4. What does an actor “get” out of a subscription to Backstage? 

Every subscription includes full access to all of the articles, casting calls, and tools on — including the ability to add an unlimited number of photos, videos, and audio clips to their accounts for no extra charge (compared to other casting sites that charge additional fees for every media item); the ability to apply to an unlimited number of casting calls; exclusive audition details; optional inclusion in Backstage’s Talent Database; unlimited access to articles and advice columns; exclusive entertainment-industry company details in the Call Sheet resource databases; optional email newsletters; weekly delivery of the Digital Edition magazine (with the option to upgrade to receive the print-edition of the magazine as well); individualized casting searches and automatic notifications; and more.

5. How has Backstage changed in the last 10 years? 

Thanks to, our audience has grown exponentially in the past decade, reaching a global audience of actors, models, performers, and content creators. Along with that, the growth of digital filmmaking, web series, and online video distribution via sites like YouTube, Vimeo, and Netflix has had a huge imimagespact on the number of productions that now need actors. With more projects taking place and a wider audience, we’ve seen astounding increases in the number of projects using Backstage to find talent, which means more opportunities for actors to perform.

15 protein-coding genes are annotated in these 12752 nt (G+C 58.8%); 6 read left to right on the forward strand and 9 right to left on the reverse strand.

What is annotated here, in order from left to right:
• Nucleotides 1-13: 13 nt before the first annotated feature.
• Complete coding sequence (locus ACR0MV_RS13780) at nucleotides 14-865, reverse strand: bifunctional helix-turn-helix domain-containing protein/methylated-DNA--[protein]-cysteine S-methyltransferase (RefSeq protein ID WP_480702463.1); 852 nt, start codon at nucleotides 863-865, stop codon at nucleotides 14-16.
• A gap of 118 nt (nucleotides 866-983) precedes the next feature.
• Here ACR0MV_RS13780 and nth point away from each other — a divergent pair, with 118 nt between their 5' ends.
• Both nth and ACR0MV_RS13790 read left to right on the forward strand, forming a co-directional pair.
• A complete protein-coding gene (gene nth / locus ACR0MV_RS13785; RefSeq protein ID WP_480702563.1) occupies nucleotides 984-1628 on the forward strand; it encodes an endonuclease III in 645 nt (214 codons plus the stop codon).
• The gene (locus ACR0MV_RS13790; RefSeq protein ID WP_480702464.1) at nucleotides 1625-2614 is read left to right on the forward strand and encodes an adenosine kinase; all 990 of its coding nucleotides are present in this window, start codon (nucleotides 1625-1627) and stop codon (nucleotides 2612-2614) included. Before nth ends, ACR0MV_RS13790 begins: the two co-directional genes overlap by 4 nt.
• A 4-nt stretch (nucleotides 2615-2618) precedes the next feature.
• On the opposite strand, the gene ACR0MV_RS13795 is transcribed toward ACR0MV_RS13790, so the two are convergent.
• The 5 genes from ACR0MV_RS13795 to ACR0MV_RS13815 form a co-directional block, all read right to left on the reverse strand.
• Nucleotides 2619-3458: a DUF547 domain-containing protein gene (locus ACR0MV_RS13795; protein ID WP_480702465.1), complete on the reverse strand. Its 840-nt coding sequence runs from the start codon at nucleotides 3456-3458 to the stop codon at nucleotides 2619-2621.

At the same time, technology has vastly changed the way casting takes place: Even just a decade ago, a lot of productions were still requesting headshots and resumes be sent via snail mail, and casting directors might have to wait weeks for all of the submissions to arrive and get sorted. Later, a lot of casting moved to email, but initial applications were still largely just based on a single photo and resume, and managing the submissions was still clunky. Nowadays, however, most casting takes place directly on our site, which allows for lightning-fast submissions that often feature a wide range of media items, including an increased usage of video; state-of-the-art tools for organizing submissions; and a quicker and more high-tech casting process overall.

If you have had experience using Backstage in any city, please tell the LA Actor’s Blog how it worked for you in the comment section below!

 And if you’re ready to find out more, click below to subscribe today!

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FASTER THAN A SPEEDING BULLETT! Pilot Season started earlier than ever this year and is moving like lightening. Don’t get lefPilot-Season-Logot behind, find out what you need to know here.